Above all, the punctum is personal, quirky, bespoke—a smartingly subjective phenomenon. In locating it, you—the viewer—in some way also create it. It doesn’t exist without you. In turn, whenever you identify it, you can’t help (says Barthes) but “give [yourself] up.” You reveal something unscripted about yourself. It’s a bit like admitting to an erotic fetish—though one, comically enough, that you never knew you had till then. Barthes proffers numerous examples of the punctum—all culled from his own epicene history of looking—and it’s true: they are definitely on the kinky side. One of the freakier ones involves a 1958 Duane Michals portrait of Andy Warhol in which Warhol poses girlishly with his hands covering his face. Such a pose, as Barthes notes, might be presumed to say a great deal about the artist and his elusive art-world persona. Yet what invariably fixes Barthes’s gaze—and the spasm of bathos is both characteristic and charming—is the “slightly repellent substance” of Warhol’s “spatulate” fingernails. The nails are there, they are repellent, and Barthes can’t take his eyes off them.

TMI, Roland? Possibly—but the poetics of the punctum nevertheless. As well as a salient instance of authorial truth-telling. Now I should stress that the Wigged One’s gelatinated finger ends have always left me un-“pricked.” But there’s something in Barthes’s confession that nonetheless resonates, quite apart from any voyeuristic curiosity one might feel about Barthes himself. However paradoxical, the author’s claim that even as one looks at a photograph, one imports something of oneself into it—smuggles in some errant yet revealing piece of the psyche—strikes me as both plausible and potentially illuminating.

I am tempted to say that what attracts me to any given image, keeps me looking at it, and may ultimately prompt me to acquire it, is in fact an eccentric version of the punctum. Some element in the picture seems so familiar—so uncanny and unnerving in its immediate emotional pertinence—that it’s as if I had put it there myself. Collecting pictures of strangers, oddly enough, would then be a way of accessing these fugitive elements of the self—of preserving them, as it were, for future study. The more images you have in your collection, the more of yourself, conceivably, you have to ponder.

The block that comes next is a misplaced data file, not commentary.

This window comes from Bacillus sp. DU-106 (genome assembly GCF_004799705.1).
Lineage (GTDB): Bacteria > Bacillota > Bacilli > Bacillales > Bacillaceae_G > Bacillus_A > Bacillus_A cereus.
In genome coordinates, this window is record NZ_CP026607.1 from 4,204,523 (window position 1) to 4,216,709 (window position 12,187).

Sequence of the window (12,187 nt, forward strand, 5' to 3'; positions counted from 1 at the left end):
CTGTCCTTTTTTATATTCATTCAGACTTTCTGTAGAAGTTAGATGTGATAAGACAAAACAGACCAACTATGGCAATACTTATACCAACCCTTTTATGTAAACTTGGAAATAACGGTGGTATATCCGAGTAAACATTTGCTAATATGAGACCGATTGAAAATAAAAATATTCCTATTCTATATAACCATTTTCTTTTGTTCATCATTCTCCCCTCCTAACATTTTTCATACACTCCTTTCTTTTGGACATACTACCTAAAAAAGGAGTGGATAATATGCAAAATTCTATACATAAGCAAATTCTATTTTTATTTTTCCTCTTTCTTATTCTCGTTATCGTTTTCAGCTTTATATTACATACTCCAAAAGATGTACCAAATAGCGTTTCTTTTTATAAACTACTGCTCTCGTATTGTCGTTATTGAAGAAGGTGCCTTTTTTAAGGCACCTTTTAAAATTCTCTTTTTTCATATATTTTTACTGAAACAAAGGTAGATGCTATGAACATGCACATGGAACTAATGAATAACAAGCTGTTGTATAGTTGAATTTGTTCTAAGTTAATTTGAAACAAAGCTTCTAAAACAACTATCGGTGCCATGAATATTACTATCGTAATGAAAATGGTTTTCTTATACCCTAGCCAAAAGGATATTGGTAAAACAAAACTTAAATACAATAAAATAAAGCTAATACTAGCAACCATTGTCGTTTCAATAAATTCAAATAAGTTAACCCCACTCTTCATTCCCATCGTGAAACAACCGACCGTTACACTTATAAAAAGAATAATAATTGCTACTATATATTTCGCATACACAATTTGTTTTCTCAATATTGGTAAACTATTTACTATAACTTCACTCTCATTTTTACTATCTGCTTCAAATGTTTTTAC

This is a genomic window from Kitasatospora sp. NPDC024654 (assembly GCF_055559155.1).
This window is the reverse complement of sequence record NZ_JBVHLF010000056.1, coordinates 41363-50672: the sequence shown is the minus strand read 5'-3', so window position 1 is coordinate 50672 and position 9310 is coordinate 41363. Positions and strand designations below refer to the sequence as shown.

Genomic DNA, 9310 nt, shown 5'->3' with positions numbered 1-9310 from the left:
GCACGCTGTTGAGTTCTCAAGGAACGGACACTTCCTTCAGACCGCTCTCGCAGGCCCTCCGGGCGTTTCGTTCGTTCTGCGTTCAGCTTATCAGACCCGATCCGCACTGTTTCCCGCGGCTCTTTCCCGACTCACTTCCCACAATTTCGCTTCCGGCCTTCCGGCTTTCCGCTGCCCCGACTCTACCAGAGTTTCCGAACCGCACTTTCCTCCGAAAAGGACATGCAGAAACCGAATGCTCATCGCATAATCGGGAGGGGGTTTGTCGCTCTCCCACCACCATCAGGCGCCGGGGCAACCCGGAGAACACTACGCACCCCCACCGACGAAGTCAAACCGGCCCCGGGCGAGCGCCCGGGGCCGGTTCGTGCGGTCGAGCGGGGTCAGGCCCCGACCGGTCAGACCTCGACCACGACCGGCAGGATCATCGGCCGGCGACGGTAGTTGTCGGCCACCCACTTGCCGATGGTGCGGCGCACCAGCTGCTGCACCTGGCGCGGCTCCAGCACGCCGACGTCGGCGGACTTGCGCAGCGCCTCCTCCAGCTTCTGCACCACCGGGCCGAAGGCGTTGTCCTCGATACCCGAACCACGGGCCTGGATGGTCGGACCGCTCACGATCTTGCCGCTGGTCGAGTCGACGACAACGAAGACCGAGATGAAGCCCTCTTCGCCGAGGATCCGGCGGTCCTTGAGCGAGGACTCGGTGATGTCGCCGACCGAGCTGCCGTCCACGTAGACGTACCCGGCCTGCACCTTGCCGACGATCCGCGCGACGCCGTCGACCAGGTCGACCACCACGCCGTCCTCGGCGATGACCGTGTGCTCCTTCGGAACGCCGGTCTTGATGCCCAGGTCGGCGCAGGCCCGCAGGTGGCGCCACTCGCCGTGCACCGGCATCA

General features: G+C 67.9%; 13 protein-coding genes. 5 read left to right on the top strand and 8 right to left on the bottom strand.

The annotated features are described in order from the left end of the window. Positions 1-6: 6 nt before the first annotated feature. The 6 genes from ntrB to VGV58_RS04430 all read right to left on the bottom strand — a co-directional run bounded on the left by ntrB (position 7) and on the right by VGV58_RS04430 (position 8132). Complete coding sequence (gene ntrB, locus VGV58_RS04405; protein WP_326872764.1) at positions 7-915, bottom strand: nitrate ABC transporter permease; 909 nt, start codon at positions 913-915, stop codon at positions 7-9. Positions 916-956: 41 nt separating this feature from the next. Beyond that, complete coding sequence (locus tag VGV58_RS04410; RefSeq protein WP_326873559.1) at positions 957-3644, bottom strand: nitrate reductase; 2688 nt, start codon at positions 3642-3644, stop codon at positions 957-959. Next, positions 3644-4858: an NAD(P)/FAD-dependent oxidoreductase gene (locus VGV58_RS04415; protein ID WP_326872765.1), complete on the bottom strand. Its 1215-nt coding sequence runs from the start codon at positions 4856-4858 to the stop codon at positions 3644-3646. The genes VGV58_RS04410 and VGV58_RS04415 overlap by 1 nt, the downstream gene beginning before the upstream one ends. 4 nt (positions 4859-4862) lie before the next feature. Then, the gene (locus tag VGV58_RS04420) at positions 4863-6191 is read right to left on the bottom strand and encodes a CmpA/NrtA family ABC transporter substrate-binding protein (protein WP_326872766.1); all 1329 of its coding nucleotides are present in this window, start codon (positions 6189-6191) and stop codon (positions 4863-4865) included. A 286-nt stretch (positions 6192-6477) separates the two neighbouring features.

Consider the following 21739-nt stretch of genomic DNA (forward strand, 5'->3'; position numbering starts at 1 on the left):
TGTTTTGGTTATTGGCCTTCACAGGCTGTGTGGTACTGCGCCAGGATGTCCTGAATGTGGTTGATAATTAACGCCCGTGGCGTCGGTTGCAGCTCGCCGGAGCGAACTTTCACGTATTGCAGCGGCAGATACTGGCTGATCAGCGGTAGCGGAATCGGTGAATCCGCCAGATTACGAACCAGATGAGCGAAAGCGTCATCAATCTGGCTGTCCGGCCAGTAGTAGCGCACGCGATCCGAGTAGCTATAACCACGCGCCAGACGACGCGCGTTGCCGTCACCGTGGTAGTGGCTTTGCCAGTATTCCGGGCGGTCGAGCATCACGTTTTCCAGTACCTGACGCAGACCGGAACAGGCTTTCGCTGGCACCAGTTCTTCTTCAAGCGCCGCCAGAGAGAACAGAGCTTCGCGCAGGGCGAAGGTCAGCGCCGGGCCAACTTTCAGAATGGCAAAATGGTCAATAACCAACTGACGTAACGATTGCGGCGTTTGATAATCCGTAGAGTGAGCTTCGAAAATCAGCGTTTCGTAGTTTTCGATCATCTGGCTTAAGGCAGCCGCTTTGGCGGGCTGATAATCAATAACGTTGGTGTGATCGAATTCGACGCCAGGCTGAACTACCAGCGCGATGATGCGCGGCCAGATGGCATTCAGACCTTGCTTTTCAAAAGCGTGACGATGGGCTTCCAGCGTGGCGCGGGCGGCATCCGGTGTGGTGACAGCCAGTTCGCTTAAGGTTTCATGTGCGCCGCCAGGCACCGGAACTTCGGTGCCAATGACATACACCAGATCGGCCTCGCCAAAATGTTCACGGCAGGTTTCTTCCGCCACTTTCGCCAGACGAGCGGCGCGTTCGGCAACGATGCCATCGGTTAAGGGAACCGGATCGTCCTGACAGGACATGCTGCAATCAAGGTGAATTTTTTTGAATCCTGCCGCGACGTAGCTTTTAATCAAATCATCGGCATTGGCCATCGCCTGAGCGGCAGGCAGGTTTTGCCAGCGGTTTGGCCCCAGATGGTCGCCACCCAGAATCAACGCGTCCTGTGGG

All very paradoxical, of course, not least because one is so often tempted to explain one’s collecting—even to oneself—as a sign of one’s curiosity about other people. Strangers put us on alert, unsettle us, at times in a manner to tweak one’s metaphysical composure. We want to “place” them, get the rundown. Thus even when one scrutinizes a very old picture, about which no information will ever be forthcoming, certain questions never­theless still come to mind unbidden. Who is this person? What’s his name? Is she still alive? When was this picture taken? What exactly is that person doing? Where is he? Where is she? What country are we in? Whose dog is that?

The hope seems to be that if you look long enough you’ll recognize the stranger, learn all their secrets, and maybe even be recognized in turn. To have all the details at hand, one imagines, would bring some deep, schmaltzy, humanistic satisfaction—make one feel on top of things. Confirm one’s membership in the Family of Man.

But if Barthes is correct about the subjectivity of our responses, what you’re really doing is organizing a meet and greet for phantoms, and you’re the guest of honor. You’ve selected the photos in your collection because you find the people in them interesting—that’s the punctum doing its work—and you want to know why. Yet for better or for worse, no one will ever be able to explain it but you. The only knowledge to be gained here is self-knowledge—at once eccentric, partial, and (usually) embarrassing. Nothing more, in fact, than that Möbius-strip feedback one already has: the “data” produced by having endowed the ghostly people in one’s collection—chemically treated paper figments all—with one’s own memories, dreams, illusions.

One sort of guessed this, of course: that we’re all just making stuff up (otherwise known as the human condition). Constructing the fantasy. Projecting like mad. Yet such melancholy things acknowledged—sigh—one still wants to natter on about the pictures. And maybe, too, there’s a Barthesian booby prize to be had by doing so. Perhaps self-knowledge—even the weird microknowledge revealed by, among other things, the punctum—isn’t such a bad thing, now and then? Certainly people have been talking it up since the time of Socrates.